Cybersecurity Implication of Delays in Space Missions: The Case of Boeing’s Starliner


NASA and Boeing have announced a delay in the return of the CST-100 Starliner spacecraft from the International Space Station (ISS) to early July due to propulsion system problems. This delay highlights the need for robust cybersecurity measures in managing space missions, especially when dealing with extended missions and unexpected delays.

Extended Stay Challenges

The extension of the Starliner’s stay at the ISS presents unique cybersecurity challenges. Spacecraft systems are designed for specific mission durations, and extending beyond these limits can expose the systems to increased wear and potential vulnerabilities. This extended duration necessitates additional cybersecurity measures to protect against potential attacks that could exploit these prolonged operations. This is especially true for the ground system, as they are in constant communication with the vehicle to troubleshoot issues, which adds exponentially more attack vectors.

The delay is attributed to small helium system leaks and thruster performance issues observed during rendezvous and docking. These technical challenges raise cybersecurity concerns, as any vulnerabilities in the propulsion system could be exploited by malicious actors to disrupt the mission. Ensuring the integrity and security of propulsion systems through rigorous testing and monitoring is crucial to prevent potential cyber attacks that could exacerbate technical issues.

The longer stay at the ISS provides more time for data collection and system analysis. However, prolonged missions increase the risk of cyber threats. Continuous data integrity checks and robust cybersecurity protocols are essential to protect the spacecraft’s systems from potential cyber attacks that could compromise critical data and mission success.

The Starliner’s extended mission underscores the importance of securing the entire supply chain, including hardware and software components. Regular software updates and patches are essential to address vulnerabilities and prevent exploitation by threat actors. Implementing secure software development practices and ensuring the reliability of components sourced from trusted suppliers are key to maintaining the security of space missions.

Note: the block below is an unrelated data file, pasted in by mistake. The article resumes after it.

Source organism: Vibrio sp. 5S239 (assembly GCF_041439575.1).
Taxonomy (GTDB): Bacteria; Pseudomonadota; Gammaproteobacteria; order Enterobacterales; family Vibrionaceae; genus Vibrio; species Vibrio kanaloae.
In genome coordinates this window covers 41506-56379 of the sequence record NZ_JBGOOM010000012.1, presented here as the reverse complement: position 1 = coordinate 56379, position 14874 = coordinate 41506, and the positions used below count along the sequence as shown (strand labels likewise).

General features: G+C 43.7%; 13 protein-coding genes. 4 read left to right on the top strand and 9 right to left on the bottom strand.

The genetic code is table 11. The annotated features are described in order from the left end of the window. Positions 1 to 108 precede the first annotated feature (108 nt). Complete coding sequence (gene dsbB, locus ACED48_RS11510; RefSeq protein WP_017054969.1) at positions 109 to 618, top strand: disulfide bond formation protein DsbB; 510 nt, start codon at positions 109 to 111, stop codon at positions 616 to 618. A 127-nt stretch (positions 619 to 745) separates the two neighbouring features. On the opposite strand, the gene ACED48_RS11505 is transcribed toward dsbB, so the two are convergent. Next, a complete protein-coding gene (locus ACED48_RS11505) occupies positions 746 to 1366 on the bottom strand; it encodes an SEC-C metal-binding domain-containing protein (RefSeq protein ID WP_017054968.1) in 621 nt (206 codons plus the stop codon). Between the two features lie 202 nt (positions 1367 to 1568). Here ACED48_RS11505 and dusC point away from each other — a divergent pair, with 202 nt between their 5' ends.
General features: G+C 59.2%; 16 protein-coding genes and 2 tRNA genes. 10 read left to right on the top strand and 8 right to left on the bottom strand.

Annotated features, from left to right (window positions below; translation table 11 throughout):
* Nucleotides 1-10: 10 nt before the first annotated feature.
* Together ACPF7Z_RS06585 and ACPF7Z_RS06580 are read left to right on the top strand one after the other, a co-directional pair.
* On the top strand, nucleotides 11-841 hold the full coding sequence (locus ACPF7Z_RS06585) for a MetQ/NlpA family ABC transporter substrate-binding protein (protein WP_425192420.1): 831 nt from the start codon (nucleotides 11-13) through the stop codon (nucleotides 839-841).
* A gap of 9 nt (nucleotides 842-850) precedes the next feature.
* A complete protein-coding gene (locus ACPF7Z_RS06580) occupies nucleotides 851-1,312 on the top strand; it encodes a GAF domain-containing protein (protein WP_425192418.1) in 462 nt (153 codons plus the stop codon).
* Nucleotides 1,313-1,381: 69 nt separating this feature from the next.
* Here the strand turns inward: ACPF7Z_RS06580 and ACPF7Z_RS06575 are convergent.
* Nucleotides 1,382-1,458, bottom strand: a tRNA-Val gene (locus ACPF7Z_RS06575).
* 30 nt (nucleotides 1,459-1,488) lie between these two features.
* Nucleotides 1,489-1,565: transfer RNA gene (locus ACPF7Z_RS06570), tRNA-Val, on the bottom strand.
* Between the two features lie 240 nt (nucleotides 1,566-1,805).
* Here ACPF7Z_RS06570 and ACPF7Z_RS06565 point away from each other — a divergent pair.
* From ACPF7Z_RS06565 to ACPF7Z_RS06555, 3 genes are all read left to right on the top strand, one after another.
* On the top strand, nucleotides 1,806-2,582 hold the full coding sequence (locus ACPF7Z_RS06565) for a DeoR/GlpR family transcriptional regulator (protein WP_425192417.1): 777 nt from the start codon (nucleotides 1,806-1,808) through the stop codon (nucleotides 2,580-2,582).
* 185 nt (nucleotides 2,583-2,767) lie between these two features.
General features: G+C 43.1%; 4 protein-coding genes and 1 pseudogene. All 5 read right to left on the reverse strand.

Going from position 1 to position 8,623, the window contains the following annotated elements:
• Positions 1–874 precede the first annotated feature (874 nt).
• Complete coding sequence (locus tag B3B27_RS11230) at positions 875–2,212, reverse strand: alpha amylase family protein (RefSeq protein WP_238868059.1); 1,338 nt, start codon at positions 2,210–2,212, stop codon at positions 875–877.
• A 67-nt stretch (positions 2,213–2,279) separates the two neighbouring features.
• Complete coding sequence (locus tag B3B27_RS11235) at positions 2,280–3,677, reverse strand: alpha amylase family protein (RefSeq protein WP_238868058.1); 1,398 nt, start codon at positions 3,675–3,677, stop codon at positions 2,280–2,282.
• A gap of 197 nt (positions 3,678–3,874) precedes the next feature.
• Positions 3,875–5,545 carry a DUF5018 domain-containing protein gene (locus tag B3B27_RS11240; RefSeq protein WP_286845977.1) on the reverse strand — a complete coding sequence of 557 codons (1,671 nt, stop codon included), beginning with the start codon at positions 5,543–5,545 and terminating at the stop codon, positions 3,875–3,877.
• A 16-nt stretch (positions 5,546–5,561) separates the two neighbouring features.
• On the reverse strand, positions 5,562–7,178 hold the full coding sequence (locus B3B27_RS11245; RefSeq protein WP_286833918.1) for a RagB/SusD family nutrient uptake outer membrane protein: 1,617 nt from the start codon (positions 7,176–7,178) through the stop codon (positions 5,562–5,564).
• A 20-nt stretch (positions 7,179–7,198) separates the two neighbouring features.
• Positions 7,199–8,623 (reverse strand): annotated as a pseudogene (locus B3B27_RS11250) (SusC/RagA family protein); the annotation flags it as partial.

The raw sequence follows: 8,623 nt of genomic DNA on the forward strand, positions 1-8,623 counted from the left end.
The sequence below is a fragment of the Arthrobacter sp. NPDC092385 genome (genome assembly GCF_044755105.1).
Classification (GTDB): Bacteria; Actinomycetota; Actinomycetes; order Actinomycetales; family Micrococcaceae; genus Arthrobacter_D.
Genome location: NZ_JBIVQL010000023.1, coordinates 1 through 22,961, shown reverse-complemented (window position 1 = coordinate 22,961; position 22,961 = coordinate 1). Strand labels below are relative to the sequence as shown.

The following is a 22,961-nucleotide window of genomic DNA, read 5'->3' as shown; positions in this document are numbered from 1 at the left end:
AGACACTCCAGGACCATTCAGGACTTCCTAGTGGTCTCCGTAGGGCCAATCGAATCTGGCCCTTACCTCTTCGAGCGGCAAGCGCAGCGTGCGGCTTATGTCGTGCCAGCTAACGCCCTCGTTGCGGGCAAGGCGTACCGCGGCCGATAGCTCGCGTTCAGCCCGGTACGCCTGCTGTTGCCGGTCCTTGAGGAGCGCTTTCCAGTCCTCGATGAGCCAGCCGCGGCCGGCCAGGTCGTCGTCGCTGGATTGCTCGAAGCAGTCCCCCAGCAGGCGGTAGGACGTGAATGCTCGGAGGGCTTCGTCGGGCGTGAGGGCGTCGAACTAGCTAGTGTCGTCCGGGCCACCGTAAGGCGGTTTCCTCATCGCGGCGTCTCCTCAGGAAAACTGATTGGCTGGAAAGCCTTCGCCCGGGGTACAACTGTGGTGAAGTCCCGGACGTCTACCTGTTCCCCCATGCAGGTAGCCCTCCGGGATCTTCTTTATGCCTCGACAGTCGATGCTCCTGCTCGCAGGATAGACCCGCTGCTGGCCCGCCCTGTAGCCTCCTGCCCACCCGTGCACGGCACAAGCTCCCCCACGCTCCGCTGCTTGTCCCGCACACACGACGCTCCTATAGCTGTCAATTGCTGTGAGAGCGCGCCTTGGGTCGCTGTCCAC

Mitigation Strategies

Enhanced monitoring and real-time incident response capabilities are vital for managing extended space missions. Continuous monitoring of the spacecraft’s systems can help detect and respond to cyber threats promptly, minimizing the impact on the mission. Developing robust incident response plans and conducting regular cybersecurity drills can further strengthen the mission’s resilience against cyber attacks.

Collaboration between NASA, Boeing, and cybersecurity experts is essential to address the cybersecurity challenges associated with space missions. Sharing knowledge and best practices can help develop comprehensive cybersecurity strategies that protect the spacecraft from potential threats. Engaging with industry partners and leveraging advancements in cybersecurity can enhance the overall security posture of space missions.


The delay in Boeing’s Starliner return highlights the critical importance of cybersecurity in managing space missions. Addressing technical challenges and extending mission durations necessitate robust cybersecurity measures to protect the spacecraft’s systems from potential cyber threats. By implementing comprehensive cybersecurity strategies and fostering collaboration, we can ensure the safety and success of future space missions.